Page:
Centre to SC: Will relook at Sedition Law, you defer hearing
Changing the stand in two days, the Centre on Monday told the Supreme Court of India not to invest time in examining the validity of sedition law as it has decided to go for re-consideration of the provisions by a “competent forum”. Centre also said it was cognizant of various views, and concerns about civil liberties while being committed to protecting the “sovereignty and integrity of this great nation”.
Ministry of Home Affairs (MHA), in an affidavit, referred to the views of Prime Minister Narendra Modi on shedding “colonial baggage” and said he has been in favour of the protection of civil liberties and respect of human rights, and in that spirit, over 1500 outdated laws and over 25,000 compliance burdens have been scrapped. MHA’s affidavit said the Prime Minister has said that India, as a nation, has to work even harder to shed colonial baggage that has passed its utility which includes outdated laws and practices.
The bench of Chief Justice N V Ramana and Justices Surya Kant and Hima Kohli on May 5 had said it would hear arguments on May 10 on the legal question of whether the pleas challenging the colonial-era penal law on sedition be referred to a larger bench for reconsidering the 1962 verdict of a five-judge constitution bench in the Kedar Nath Singh case.
“The Government, being fully cognizant of various views being expressed on the subject of sedition and also having considered the concerns of civil liberties and human rights, while committed to maintain and protect the sovereignty and integrity of this great nation, has decided to re-examine and re-consider the provisions of Section 124A of the IPC which can only be done before the competent forum,” said the MHA affidavit.
The government urged the apex court that in view of the decision to reconsider the law, “this court may not invest time in examining the validity of Section 124A once again and be pleased to await the exercise of reconsideration to be undertaken by the Government of India before an appropriate forum where such reconsideration is constitutionally permitted.” The government said concerns have been raised about the application and abuse of sedition law for purposes not intended by the provisions.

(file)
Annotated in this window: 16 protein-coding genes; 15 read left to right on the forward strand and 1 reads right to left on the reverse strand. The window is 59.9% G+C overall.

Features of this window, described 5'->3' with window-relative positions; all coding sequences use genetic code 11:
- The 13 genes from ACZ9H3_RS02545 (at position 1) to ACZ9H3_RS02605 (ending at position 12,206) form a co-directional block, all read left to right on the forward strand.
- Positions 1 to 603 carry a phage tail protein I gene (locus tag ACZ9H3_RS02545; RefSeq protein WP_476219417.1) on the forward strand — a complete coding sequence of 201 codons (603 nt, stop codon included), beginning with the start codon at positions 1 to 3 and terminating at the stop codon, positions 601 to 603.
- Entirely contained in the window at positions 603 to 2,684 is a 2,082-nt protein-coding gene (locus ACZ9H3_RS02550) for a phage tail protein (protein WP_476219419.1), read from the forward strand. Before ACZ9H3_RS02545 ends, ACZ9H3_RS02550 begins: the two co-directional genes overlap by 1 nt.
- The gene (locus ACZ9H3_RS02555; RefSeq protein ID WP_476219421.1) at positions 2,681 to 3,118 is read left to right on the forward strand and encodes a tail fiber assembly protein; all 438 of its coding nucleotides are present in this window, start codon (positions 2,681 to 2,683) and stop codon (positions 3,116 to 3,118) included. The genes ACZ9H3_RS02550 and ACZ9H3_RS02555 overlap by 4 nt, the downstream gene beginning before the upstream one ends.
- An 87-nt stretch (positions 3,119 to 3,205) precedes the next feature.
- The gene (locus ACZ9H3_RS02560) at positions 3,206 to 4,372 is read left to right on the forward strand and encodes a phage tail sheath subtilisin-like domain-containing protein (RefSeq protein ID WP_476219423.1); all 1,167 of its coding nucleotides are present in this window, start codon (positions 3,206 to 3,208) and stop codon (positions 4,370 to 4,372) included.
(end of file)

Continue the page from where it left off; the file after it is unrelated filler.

“The Prime Minister has been cognizant of various views expressed on the subject and has also periodically, in various forums, expressed his clear and unequivocal views in favour of protection of civil liberties, respect of human rights, and giving meaning to the constitutionally cherished freedoms by the people of the country,” it said, adding that Prime Minister has repeatedly said one of India’s strengths is the diverse thought streams that beautifully flourish here.
“The PM believes that at a time when the country is marking ‘Azadi ka Amrit Mahotsav‘ (75 years since independence), we need to, as a nation, work even harder to shed colonial baggage that has passed its utility which includes outdated laws colonial laws and practice,” it said, adding that various offences which were causing mindless hindrances to people have been decriminalized.
MHA’s affidavit said the public at large including jurists agrees about the need for statutory provisions to deal with serious offences of divisive nature affecting the very sovereignty and integrity of the country. “Requiring a penal provision for such purposes is generally accepted by everyone in legitimate State interest,” the affidavit said.
Two days back, in another written submission, filed earlier, the Centre defended the penal law and the 1962 verdict (Kedar Nath Saini Judgment) of a Constitution bench upholding its validity, saying they have withstood “the test of time” about six decades and the instances of its abuse would never be a justification of reconsideration.
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